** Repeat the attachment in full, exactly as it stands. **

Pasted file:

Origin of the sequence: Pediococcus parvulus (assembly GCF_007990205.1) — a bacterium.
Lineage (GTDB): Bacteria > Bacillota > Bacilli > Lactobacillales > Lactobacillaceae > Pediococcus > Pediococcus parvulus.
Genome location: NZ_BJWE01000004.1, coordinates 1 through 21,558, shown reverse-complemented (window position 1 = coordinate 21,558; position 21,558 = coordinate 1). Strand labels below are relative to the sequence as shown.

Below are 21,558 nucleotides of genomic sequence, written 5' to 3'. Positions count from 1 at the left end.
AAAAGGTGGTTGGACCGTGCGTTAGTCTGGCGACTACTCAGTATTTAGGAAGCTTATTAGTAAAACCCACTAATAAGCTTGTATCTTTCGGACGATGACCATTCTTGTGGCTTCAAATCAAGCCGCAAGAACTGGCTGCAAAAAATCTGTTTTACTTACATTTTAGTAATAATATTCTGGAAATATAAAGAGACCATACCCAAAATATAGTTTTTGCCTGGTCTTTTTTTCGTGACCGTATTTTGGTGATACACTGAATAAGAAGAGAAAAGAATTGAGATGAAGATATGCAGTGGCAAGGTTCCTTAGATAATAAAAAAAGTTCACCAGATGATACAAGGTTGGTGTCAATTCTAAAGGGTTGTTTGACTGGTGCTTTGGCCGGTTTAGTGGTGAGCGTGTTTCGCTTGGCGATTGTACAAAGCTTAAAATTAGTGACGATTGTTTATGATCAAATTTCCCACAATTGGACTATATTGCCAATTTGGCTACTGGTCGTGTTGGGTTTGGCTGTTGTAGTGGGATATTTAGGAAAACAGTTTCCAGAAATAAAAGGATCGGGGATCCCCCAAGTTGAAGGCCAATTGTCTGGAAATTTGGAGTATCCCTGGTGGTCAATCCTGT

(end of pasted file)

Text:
Origin of the sequence: Pediococcus parvulus (assembly GCF_007990205.1) — a bacterium.
Lineage (GTDB): Bacteria > Bacillota > Bacilli > Lactobacillales > Lactobacillaceae > Pediococcus > Pediococcus parvulus.
Genome location: NZ_BJWE01000004.1, coordinates 1 through 21,558, shown reverse-complemented (window position 1 = coordinate 21,558; position 21,558 = coordinate 1). Strand labels below are relative to the sequence as shown.

Below are 21,558 nucleotides of genomic sequence, written 5' to 3'. Positions count from 1 at the left end.
AAAAGGTGGTTGGACCGTGCGTTAGTCTGGCGACTACTCAGTATTTAGGAAGCTTATTAGTAAAACCCACTAATAAGCTTGTATCTTTCGGACGATGACCATTCTTGTGGCTTCAAATCAAGCCGCAAGAACTGGCTGCAAAAAATCTGTTTTACTTACATTTTAGTAATAATATTCTGGAAATATAAAGAGACCATACCCAAAATATAGTTTTTGCCTGGTCTTTTTTTCGTGACCGTATTTTGGTGATACACTGAATAAGAAGAGAAAAGAATTGAGATGAAGATATGCAGTGGCAAGGTTCCTTAGATAATAAAAAAAGTTCACCAGATGATACAAGGTTGGTGTCAATTCTAAAGGGTTGTTTGACTGGTGCTTTGGCCGGTTTAGTGGTGAGCGTGTTTCGCTTGGCGATTGTACAAAGCTTAAAATTAGTGACGATTGTTTATGATCAAATTTCCCACAATTGGACTATATTGCCAATTTGGCTACTGGTCGTGTTGGGTTTGGCTGTTGTAGTGGGATATTTAGGAAAACAGTTTCCAGAAATAAAAGGATCGGGGATCCCCCAAGTTGAAGGCCAATTGTCTGGAAATTTGGAGTATCCCTGGTGGTCAATCCTGT